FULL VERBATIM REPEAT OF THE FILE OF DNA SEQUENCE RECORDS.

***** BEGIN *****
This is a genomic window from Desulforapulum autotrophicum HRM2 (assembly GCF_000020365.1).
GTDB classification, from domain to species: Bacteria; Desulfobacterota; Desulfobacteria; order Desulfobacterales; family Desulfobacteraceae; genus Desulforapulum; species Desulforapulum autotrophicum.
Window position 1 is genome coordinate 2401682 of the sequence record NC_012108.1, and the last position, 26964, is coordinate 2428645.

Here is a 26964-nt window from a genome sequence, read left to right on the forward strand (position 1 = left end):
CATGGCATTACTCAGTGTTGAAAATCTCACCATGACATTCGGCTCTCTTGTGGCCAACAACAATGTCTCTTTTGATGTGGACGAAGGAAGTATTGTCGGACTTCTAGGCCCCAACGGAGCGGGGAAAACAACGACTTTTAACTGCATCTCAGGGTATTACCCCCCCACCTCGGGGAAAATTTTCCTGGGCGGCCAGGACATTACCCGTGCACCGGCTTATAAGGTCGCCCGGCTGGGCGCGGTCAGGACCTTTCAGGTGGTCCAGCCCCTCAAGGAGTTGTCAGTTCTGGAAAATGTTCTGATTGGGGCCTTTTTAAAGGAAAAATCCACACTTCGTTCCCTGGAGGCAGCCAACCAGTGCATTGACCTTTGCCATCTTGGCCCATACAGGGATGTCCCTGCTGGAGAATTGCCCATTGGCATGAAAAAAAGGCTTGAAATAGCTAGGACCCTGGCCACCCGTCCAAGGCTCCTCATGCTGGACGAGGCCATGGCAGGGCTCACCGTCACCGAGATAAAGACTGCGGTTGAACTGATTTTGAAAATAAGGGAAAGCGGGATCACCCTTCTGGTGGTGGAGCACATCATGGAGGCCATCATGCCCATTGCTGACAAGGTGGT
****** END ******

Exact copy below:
This is a genomic window from Desulforapulum autotrophicum HRM2 (assembly GCF_000020365.1).
GTDB classification, from domain to species: Bacteria; Desulfobacterota; Desulfobacteria; order Desulfobacterales; family Desulfobacteraceae; genus Desulforapulum; species Desulforapulum autotrophicum.
Window position 1 is genome coordinate 2401682 of the sequence record NC_012108.1, and the last position, 26964, is coordinate 2428645.

Here is a 26964-nt window from a genome sequence, read left to right on the forward strand (position 1 = left end):
CATGGCATTACTCAGTGTTGAAAATCTCACCATGACATTCGGCTCTCTTGTGGCCAACAACAATGTCTCTTTTGATGTGGACGAAGGAAGTATTGTCGGACTTCTAGGCCCCAACGGAGCGGGGAAAACAACGACTTTTAACTGCATCTCAGGGTATTACCCCCCCACCTCGGGGAAAATTTTCCTGGGCGGCCAGGACATTACCCGTGCACCGGCTTATAAGGTCGCCCGGCTGGGCGCGGTCAGGACCTTTCAGGTGGTCCAGCCCCTCAAGGAGTTGTCAGTTCTGGAAAATGTTCTGATTGGGGCCTTTTTAAAGGAAAAATCCACACTTCGTTCCCTGGAGGCAGCCAACCAGTGCATTGACCTTTGCCATCTTGGCCCATACAGGGATGTCCCTGCTGGAGAATTGCCCATTGGCATGAAAAAAAGGCTTGAAATAGCTAGGACCCTGGCCACCCGTCCAAGGCTCCTCATGCTGGACGAGGCCATGGCAGGGCTCACCGTCACCGAGATAAAGACTGCGGTTGAACTGATTTTGAAAATAAGGGAAAGCGGGATCACCCTTCTGGTGGTGGAGCACATCATGGAGGCCATCATGCCCATTGCTGACAAGGTGGT